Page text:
At one stage even liberal newspapers wrote of a plan to settle 25,000 Israeli in Argentina to bolster the regime of Raúl Ricardo Alfonsín, president of Argentina after the fall of its last military dictatorship in 1983.

The Andinia Plan resurfaced in 2012 when a huge fire raged through the environmental preserve of the Torres del Paine Park in Chilean Patagonia. 23-year-old Israeli tourist Rotem Singer was questioned for his failure to extinguish a small fire. He claimed afterwards that he had denied causing the fire but that mistranslation during his trial led the court to think he had pleaded guilty.

Congressman Fuad Chahin, a member of the Christian Democratic Party, and other politicians suggested that since the suspected perpetrator was sent to Peru to recuperate after “killing Palestinian children,” Israel should be responsible to pay for the damage he caused.

The Chilean website Verdad Ahora (The Truth Now) noted that some Argentinean journalists went further, claiming that the large number of IDF veterans traveling in Chile were coming not merely for post IDF service vacations, but to put the Andinia Plan into action.

The purported purpose of the fire was to encourage Argentina and Chile, with the encouragement of large landowners, to declare the area “under United Nations protection,” and from there it would be a small step to set up a Jewish state, just as the State of Israel was finalized under UN auspices.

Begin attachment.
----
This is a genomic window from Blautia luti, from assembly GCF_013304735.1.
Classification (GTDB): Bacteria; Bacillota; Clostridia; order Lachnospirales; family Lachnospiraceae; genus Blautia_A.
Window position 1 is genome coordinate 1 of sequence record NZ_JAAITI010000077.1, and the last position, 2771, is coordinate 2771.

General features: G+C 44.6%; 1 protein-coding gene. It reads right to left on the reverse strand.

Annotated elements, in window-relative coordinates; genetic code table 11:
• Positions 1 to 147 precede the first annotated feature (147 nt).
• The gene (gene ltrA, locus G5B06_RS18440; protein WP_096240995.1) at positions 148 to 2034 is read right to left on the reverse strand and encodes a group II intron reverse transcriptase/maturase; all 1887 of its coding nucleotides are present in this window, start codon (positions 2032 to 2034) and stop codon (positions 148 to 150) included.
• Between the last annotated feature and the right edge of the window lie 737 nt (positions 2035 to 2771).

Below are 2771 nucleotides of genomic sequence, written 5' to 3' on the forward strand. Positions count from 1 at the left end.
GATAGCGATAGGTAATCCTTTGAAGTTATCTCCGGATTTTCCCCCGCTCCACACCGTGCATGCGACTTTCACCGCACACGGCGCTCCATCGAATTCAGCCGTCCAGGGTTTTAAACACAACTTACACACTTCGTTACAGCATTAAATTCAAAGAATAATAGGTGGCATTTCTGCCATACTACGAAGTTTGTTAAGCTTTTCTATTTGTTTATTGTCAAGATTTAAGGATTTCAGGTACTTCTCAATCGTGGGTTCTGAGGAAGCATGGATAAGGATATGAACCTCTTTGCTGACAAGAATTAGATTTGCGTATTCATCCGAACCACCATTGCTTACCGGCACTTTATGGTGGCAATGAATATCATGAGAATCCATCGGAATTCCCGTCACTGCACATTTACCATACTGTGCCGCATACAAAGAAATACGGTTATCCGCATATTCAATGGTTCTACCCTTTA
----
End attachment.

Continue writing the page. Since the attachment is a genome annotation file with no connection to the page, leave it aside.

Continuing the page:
The tense situation prompted Abraham H. Foxman, ADL National Director, to denounce the rabble rousers:

“The outrageous and bigoted scapegoating of Jews and Israel in the Patagonian fires needs to stop right now,” he said in a statement. “Irrespective of whether or not the Israeli individual was responsible for the fire, there is absolutely no justification for these kinds of anti-Semitic conspiracy theories. Anti-Semitism and anti-Jewish conspiracy theories have absolutely no place in Chilean society and no place in the blame game that’s being waged in the aftermath of the fires.

“It is shocking that the fires are breathing new life into age-old conspiracy theories about Jews wanting to take over Patagonian land, and it is even more troubling that some of these anti-Jewish conspiracy theories are apparently being fueled and spread online by members of the Chilean parliament who hold positions of authority. Once again, at a time of tragedy, we see that anti-Semitism is being brought to the surface in Chilean society, and it is the responsibility of Chile’s leadership to speak out and to condemn it forthrightly as unacceptable.”

Foxman welcomed the Presidents of the Party for Democracy and the Christian Democratic Party for distancing themselves from the canards made by parliamentarians of their parties and urged other politicians and leaders to speak out.

Sadly, it is always easier to invent a myth than to halt one.


(Sources include: Rita Arditti, Searching for Life –The Grandmothers of the Plaza de Mayo and the Disappeared Children of Argentina, University of California Press, Berkeley and Los Angeles California, 1999)